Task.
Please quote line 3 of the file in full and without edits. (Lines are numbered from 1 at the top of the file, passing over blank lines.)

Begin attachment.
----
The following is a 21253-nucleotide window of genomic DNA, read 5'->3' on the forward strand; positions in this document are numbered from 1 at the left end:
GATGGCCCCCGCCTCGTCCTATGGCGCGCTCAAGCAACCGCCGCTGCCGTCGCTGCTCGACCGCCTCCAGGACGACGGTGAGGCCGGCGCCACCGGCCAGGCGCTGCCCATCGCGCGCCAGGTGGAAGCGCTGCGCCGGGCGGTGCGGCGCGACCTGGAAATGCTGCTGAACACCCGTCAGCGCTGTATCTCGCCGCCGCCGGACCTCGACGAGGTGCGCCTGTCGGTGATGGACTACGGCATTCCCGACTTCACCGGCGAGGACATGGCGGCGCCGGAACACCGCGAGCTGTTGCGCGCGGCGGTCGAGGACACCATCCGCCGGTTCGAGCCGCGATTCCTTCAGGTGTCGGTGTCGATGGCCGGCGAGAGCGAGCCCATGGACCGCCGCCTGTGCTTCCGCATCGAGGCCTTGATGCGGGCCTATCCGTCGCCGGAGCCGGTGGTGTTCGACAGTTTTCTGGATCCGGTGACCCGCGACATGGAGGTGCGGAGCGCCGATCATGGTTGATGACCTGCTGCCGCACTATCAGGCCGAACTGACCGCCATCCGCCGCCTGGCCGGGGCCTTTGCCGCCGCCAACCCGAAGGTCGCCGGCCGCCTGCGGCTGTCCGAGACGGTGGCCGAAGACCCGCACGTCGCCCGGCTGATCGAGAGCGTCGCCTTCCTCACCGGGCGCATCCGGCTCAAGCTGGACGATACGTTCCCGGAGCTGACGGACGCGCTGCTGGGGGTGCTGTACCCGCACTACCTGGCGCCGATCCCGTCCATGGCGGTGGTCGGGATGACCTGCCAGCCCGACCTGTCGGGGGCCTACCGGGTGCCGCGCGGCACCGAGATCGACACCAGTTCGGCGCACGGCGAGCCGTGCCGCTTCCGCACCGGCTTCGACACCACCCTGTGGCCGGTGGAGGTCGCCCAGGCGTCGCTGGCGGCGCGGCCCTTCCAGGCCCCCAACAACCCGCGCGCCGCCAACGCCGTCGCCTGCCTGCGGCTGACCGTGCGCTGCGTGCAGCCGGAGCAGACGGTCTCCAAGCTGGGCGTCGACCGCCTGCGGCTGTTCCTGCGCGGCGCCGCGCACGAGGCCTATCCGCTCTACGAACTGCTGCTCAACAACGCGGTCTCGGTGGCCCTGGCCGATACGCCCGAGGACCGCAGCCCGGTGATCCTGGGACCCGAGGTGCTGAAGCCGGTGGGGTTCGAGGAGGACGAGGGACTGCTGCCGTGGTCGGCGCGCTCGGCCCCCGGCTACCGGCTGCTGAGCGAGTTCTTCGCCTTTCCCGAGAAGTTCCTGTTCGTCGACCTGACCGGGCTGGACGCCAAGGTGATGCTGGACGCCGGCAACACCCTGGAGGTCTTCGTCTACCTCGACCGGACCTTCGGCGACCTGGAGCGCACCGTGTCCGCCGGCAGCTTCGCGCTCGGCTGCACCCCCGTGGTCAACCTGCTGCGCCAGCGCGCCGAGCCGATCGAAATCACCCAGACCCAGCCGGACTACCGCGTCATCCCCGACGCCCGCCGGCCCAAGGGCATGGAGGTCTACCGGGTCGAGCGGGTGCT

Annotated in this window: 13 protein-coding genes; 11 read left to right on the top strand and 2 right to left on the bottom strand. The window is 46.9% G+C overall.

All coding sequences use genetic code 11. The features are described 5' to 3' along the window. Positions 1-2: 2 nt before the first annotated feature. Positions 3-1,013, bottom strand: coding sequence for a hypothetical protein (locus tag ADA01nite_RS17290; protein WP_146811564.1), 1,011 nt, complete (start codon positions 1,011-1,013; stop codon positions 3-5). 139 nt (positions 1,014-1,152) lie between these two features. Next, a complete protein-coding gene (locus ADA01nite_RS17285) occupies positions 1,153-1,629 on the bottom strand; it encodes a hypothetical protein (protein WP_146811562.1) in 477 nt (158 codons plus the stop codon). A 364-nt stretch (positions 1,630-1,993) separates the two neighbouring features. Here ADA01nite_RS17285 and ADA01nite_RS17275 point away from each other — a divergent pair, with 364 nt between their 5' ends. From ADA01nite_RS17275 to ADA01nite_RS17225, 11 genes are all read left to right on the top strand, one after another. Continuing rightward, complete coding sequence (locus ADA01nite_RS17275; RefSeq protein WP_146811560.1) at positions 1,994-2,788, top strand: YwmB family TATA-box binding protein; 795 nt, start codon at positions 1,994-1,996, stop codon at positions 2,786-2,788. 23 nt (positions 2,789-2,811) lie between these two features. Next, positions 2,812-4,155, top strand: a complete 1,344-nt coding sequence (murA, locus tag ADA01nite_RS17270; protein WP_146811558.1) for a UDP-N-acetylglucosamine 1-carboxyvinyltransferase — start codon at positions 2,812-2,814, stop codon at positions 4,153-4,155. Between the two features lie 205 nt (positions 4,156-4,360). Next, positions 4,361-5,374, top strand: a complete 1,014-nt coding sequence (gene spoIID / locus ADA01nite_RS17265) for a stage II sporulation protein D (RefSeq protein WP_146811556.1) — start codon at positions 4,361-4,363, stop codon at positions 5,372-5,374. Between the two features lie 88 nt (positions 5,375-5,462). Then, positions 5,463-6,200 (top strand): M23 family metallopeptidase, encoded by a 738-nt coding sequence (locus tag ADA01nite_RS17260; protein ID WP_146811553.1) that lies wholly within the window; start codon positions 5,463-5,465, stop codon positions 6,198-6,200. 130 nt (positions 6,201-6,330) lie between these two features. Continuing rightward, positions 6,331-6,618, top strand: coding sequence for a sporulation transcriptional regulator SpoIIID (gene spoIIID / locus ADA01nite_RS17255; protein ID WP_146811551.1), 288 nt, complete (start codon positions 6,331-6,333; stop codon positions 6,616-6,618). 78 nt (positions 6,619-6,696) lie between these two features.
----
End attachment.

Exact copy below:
Annotated in this window: 13 protein-coding genes; 11 read left to right on the top strand and 2 right to left on the bottom strand. The window is 46.9% G+C overall.